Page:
Counterfeit drug rip-offs

The risks of buying drugs from sketchy online pharmacies include simply throwing your money away and getting nothing in return–or getting worthless counterfeit drugs that won’t help your condition (and could make it worse).

Here are just a few examples of complaints from consumers who lost money — and never received any medications — through online pharmacy rip-offs:

Ordering a prescription from overseas

Consumer looks for an online pharmacy to order prescription medication. The company looks like it is based in the United Kingdom. The payment instructions require money to be wired to the Ukraine “shipper.” The consumer wires the money and then receives an email notice that the medication was seized by Customs and Border Protection in Paris. The consumer was asked to provide an “Imports Drugs License” or pay the company’s agent additional money to facilitate obtaining a valid license from the French Ministry of Health.

Discount vitamins “held by customs”

Consumer responds to an unsolicited email from a company offering bulk-rate discounts on nutritional products, including vitamins. Consumer was asked to pay with a Walmart gift card. After payment was made, consumer was told the order was being held by customs and that an additional $400 was required to release the product for shipment. Consumer sent the additional money, but nothing was received. The company stopped responding to all communication. Consumer posed as a new customer to the same company and the company responded, eager to make another sale.

“Prescription certificates”

Consumer found a discount pharmacy online and was asked to send payment by Western Union to the Ukraine. After payment was made, consumer received an email stating that the delivery was being held “pending a valid drug prescription certification approval.” The company asked the consumer to pay a 96 percent refundable deposit fee of $250 to obtain the certificate. The $250 refund was promised after delivery of the medications. The refundable fee was requested to be paid by Western Union/MoneyGram/RIA/Bitcoin.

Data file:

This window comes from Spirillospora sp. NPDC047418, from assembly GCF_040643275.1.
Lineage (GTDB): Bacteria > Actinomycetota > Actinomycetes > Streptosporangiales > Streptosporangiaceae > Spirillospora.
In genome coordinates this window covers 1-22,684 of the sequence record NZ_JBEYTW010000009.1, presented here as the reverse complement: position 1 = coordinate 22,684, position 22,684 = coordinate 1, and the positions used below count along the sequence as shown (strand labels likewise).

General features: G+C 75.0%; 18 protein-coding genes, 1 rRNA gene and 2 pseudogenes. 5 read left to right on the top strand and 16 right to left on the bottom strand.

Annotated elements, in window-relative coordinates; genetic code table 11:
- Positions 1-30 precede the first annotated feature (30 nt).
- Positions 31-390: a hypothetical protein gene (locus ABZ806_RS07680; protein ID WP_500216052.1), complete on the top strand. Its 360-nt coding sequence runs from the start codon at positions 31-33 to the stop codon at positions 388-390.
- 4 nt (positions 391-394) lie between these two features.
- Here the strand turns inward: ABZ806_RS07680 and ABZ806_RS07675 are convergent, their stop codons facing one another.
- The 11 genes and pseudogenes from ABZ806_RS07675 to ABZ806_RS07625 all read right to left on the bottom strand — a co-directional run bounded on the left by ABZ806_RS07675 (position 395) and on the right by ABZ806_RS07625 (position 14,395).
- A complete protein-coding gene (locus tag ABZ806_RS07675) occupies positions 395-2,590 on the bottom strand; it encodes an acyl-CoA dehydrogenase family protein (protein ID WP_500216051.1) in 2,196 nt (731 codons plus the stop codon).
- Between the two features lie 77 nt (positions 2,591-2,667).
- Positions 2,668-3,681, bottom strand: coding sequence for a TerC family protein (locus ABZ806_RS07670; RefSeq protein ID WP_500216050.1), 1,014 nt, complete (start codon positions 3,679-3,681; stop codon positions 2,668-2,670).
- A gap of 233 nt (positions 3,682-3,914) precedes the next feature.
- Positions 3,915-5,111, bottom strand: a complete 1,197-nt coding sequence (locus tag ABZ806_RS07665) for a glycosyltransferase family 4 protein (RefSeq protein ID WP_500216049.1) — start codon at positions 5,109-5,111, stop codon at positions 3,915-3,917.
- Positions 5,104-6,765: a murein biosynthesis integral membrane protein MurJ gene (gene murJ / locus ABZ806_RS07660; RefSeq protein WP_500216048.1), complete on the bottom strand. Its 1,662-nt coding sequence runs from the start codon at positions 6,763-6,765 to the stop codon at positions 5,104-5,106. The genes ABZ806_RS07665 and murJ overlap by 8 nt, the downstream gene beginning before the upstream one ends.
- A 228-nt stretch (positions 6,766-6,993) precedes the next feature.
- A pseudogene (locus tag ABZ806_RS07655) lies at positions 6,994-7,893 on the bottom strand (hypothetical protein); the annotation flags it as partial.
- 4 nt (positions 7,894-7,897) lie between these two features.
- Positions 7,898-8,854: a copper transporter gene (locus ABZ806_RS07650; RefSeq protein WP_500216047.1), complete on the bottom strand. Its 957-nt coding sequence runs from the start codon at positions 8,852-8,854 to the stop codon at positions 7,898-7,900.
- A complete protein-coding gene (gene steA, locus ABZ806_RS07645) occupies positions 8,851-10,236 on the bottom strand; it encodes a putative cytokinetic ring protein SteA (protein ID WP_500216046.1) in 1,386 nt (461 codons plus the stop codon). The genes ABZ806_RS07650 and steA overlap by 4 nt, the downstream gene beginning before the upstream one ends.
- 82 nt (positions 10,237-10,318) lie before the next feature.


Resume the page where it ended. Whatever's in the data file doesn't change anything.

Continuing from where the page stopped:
Legit-looking pharmacy requesting payment by gift card

Consumer ordered medication from online pharmacy which looked legitimate. A representative called consumer from the number listed on the website. Thirty emails were exchanged to conduct the purchase. First payment was made by a Google Play card. Consumer paid another $100 after a second call explaining a delay and ensuring a rush delivery. No product was shipped, and when consumer called, the company asked for another $100. When consumer canceled the transaction and asked for a refund, consumer received an email saying the order was canceled and the money had been donated to charity. The website was still operating when the consumer contacted

Attempt to purchase meds discontinued in USA

Consumer attempted purchase from an online international pharmacy for a medication no longer available in the United States. The consumer had read good reviews online about the company. After making the order, the consumer received PayPal instructions (friend/family payment) with the money coming directly from the consumer’s bank account. No response for one week after payment. Finally responded that the shipment was delayed. After multiple emails and excuses from the seller, the consumer was asked for an additional 30 percent “fee” to ship the medication. PayPal was not able to refund the order, because it was a friend/family payment (not a business payment). The consumers bank has also not offered relief because it was not a charge to a debit or credit card. Two months passed and the consumer never received any product.